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Keeping Students Engaged in Learning with Marker Boards
Nancy Powell

Time on task is often a problem both for new and veteran teachers. Administrators want to see students engaged in the learning process. Even though your questions are well thought out and your objectives are clear, good lesson plans can sometimes go astray and students can become disengaged.

Let's say you want to check for understanding on last night's homework. You ask students to name the chemical elements that make water, spell words on this week's spelling list, practice math problems, or you want to see if they can draw the graph of y = 2x - 4. They all sit there and some people raise their hands while others are off in their own worlds...unconnected to the lesson. You thought they would all be eager to participate and instead they've learned to work the system to generate as little work as possible. How can you keep all of your students actively involved in the lesson as opposed to silently observing or chatting with their friends? Marker boards can help engage them in meaningful learning experiences.

Students love to write answers on the board, so give everyone an individual marker board to record their answers on. When you ask a question, everyone gets to answer. You can walk around and give feedback and when they complete their work, they can hold up their boards for you to check. But, you don't have a classroom set? Here are some ways to get a set for your students to use.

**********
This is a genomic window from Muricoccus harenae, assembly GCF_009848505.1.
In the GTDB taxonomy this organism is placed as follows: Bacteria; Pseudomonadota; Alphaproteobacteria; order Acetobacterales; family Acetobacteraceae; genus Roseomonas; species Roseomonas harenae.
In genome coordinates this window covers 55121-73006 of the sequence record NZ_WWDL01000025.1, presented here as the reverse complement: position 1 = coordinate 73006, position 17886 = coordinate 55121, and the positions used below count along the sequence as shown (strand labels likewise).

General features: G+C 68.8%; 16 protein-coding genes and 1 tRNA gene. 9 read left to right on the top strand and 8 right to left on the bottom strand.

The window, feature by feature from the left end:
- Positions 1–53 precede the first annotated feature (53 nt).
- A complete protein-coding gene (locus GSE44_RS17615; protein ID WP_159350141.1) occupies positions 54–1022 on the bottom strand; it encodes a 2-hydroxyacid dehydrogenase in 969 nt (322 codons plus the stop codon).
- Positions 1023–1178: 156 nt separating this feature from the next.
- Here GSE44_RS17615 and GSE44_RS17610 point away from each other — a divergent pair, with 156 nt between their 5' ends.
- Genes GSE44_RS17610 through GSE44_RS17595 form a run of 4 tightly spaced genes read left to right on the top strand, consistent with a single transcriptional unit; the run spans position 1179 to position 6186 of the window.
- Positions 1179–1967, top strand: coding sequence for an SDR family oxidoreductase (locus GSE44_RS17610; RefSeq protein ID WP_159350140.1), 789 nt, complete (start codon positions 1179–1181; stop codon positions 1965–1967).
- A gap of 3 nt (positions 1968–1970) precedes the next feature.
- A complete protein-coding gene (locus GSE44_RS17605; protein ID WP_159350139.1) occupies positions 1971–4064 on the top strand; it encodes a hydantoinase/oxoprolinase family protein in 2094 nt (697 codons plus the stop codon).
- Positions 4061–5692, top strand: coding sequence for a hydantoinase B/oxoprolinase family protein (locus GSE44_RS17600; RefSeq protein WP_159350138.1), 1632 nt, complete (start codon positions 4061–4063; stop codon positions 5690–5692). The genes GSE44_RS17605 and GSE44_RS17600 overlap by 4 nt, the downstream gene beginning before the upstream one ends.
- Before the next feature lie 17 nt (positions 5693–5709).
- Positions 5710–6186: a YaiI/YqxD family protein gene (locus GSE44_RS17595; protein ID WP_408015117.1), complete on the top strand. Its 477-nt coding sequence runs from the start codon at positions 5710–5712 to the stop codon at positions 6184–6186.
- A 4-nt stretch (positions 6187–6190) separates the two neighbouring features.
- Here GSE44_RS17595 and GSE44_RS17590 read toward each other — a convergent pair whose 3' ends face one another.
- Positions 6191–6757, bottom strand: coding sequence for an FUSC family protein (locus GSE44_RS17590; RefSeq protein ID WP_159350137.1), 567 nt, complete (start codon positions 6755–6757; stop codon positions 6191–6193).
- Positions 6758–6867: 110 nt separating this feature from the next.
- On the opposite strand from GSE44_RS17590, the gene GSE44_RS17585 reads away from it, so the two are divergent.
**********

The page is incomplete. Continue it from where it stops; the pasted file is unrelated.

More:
If you have a small budget....

Commercially purchased individual marker boards are available but are very expensive. However, you can make individual white marker boards by starting at your neighborhood home improvement store or lumber yard and asking for melamine, tile board, or white board. Usually these boards come in sheets that are 4' x 8' for around $9.00. If you have the store cut them into 12" squares, you'll get 32 nice sized individual white boards. The edges of these boards will probably need to be smoothed out with a little sandpaper. You might be able to get them sanded at the store when you tell them that they are for your classroom. If you have vocational education classes in your district, you might be able to get the teacher and/or the students to give you some help. If this is not an option, it could be a good opportunity to make those helpful parent connections. Large (2 gallon) zippered plastic bags will help protect the boards from getting scratched and will extend the life of the boards.

If you have friends in the right places...

Another good material to use for marker boards is called polyboard. Polyboard is polycoated cardboard. Yard signs from political elections are often made of this material. The backs of these signs might work nicely for your set of marker boards. Ask candidates to donate old ones to your classroom. You can also check with sign companies to see if they would have scraps that might be big enough to make your boards. Polyboard is used for screen printing jobs also.

If you have NO budget and want a little flexibility.

Using heavy poster board, file folders, or other cardboard, you can customize your "white" boards. You make different sets for different reasons. For instance, if you want white boards for math, I use a colored file folder and glue